Is this some bizarre desire to be “on the inside”? A sort of technological one-upmanship? It’s not like knowing there’s a new version of Final Cut Pro coming sometime (probably) in the next 2-3 months makes editing any easier today, or eases the pain of any “undocumented features” currently existing.
Until this last year or so I was as keenly interested in listening to, and spreading, any rumors I could find and yet now I find myself strangely disinterested. Curious yes – I’ll go read the rumor and consider whether or not I think it’s reasonable – but I find myself not as interested in spreading the guesses and inference.
I wonder why that is? Is it finally maturity, or is it finally evidence that I am, officially, jaded? 🙂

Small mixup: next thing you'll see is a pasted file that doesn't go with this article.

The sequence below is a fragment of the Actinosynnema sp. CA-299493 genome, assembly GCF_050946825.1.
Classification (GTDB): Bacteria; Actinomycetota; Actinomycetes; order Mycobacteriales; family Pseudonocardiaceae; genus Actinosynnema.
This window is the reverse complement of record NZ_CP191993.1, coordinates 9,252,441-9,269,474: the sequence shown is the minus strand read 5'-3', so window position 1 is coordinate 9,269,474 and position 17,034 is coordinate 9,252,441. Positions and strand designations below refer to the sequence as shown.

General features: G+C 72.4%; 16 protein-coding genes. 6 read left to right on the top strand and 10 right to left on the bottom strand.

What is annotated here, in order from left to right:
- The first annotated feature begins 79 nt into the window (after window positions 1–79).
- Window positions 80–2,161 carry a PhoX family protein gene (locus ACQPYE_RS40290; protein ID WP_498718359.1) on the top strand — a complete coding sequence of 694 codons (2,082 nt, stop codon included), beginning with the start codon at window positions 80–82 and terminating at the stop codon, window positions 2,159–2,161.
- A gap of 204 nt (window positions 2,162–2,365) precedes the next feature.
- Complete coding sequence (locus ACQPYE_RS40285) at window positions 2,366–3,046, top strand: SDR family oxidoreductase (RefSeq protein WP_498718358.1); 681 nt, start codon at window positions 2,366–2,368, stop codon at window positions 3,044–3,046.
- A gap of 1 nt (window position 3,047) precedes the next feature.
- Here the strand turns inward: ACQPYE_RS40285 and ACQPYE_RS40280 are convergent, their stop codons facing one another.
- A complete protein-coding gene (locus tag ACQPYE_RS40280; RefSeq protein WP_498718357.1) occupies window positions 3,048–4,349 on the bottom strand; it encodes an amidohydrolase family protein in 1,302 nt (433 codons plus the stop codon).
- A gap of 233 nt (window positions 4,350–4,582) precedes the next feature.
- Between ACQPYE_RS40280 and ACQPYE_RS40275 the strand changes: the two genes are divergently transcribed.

Update March 1 – there’s just been a purported “leak” of Avid’s NAB announcements. While the leak is almost certainly bogus, this type of malicious leak can be very damaging. The supposed prices are way below what is reasonable for Avid (although if true, would be a real change of direction) and there are other key giveways for the educated reader, that this is not a real release. But now, whatever great announcements Avid had for NAB will be compared with a totally unrealistic, bogus release setting up expectations that were never reachable.
At least that’s my take. If not and Avid do announce $5000 Unity and open interoperability with AJA and Decklink on April 16, then that paragraph will have never happened 😉
4 replies on “NAB, Rumors and business”Leave a Comment
Yes, Philip, you *are* jaded, but I think all of us in this business who’s been around for while and seen the fortunes of companies rise and fall are a jaded, if not at the very least cautious. 🙂